Analysis of Harrison Bergeron
The short story I have chosen for precritical analysis is titled Harrison Bergeron. Written by Kurt Vonnegut it deals with many objects of symbolism. The over-riding theme of the story is one of egalitarianism, or more succinctly, the problems stemming from a dogmatic belief in equality. The story deals with the social aspects of equality rather than the political or economic. I will explore a few of the more interesting aspects of Vonnegut’s tale.
The beginning of the first paragraph does a spectacular job of identifying the tension and texture represented. He writes “The year was 2081, and everybody was finally equal” (Vonnegut 7). The equality is not of a racial or financial kind. Everyone is equal in intelligence, looks, strength, and speed. The story possesses an abundance of fantastically vivid imagery which lends itself to the enhancement of the work texturally. The use of dark humor that relies on the use of pessimistic, even depressing views of the absurdities of life also adds texture. In a century when science and technology have been used to harm rather than help humankind, Vonnegut's bitter anti machine, anti-technology images clearly reinforce the themes of the story. Instead of improving machines to make life easier, society relies on outdated, nineteenth century tools to encumber the superior members of his culture to prevent either growth or experimentation.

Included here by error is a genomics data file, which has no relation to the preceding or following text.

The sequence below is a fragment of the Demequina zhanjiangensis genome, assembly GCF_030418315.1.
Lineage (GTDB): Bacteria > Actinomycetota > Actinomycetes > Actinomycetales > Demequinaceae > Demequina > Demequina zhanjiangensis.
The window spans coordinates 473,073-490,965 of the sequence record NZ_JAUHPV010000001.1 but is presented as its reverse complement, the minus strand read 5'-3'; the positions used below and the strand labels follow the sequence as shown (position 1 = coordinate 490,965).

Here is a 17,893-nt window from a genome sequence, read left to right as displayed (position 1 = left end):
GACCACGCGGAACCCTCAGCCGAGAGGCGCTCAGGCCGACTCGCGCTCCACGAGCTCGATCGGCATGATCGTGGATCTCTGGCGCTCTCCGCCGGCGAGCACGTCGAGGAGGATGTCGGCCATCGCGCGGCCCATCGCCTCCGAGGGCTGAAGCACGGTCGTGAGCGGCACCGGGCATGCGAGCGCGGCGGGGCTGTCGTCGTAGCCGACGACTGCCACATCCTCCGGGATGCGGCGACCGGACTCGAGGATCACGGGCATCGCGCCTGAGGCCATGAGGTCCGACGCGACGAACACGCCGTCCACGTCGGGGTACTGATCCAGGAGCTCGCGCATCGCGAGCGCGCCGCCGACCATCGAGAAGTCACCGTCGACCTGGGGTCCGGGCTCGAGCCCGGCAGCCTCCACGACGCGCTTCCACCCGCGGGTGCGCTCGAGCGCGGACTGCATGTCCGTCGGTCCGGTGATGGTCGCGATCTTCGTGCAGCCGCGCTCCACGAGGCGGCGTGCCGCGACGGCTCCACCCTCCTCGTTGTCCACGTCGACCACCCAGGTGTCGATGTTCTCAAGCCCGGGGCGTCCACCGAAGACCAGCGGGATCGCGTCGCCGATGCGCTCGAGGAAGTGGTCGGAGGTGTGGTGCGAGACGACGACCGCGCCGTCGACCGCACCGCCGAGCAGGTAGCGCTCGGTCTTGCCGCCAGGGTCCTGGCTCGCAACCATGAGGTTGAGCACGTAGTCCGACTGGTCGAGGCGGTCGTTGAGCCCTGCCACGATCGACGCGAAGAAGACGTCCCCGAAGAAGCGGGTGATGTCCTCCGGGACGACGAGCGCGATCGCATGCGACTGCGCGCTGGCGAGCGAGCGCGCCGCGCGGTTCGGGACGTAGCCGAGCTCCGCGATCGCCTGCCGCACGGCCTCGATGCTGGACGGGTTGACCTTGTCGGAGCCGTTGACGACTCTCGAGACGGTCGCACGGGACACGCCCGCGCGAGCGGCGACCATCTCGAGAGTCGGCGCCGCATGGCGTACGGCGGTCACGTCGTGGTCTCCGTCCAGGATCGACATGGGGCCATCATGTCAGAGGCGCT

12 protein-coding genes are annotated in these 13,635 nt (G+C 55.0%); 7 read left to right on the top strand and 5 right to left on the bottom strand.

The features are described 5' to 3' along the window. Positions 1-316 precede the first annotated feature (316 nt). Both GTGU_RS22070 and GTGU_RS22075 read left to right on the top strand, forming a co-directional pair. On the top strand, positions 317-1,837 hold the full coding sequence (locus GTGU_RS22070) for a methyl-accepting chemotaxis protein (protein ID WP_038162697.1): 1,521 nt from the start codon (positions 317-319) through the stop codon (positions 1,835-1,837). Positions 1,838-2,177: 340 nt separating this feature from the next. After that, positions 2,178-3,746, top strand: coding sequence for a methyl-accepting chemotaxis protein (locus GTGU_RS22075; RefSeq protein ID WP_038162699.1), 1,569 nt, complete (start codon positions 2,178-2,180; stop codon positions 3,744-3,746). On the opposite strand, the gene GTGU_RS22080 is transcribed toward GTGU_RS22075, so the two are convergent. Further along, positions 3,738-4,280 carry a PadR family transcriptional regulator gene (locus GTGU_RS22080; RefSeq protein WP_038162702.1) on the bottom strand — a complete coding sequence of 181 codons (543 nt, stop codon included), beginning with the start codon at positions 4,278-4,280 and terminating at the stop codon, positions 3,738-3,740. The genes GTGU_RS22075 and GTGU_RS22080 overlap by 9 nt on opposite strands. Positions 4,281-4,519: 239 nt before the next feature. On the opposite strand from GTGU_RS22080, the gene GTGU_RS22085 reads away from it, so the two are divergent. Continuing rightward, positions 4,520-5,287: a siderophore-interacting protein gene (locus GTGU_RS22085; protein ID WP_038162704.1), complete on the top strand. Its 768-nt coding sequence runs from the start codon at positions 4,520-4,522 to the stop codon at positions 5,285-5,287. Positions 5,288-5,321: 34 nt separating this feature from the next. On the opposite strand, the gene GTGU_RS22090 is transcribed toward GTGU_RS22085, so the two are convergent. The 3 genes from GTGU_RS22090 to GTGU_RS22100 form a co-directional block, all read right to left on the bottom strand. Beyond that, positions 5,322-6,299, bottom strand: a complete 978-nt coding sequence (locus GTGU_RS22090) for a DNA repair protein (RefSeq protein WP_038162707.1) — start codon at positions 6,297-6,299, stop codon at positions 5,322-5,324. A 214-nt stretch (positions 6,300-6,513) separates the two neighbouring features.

The structure of the story is supported by short, succinct paragraphs describing the actual handicaps used to. The story is presented in an expository fashion. The constant reminder that there are various means to handicap the characters help to maintain the structure. The most beautiful, athletic or intelligent people are given one or more handicaps depending on their level of the above stated attributes. The conversation between characters assists in moving the story forward.
The point of view is in the narrative form with a...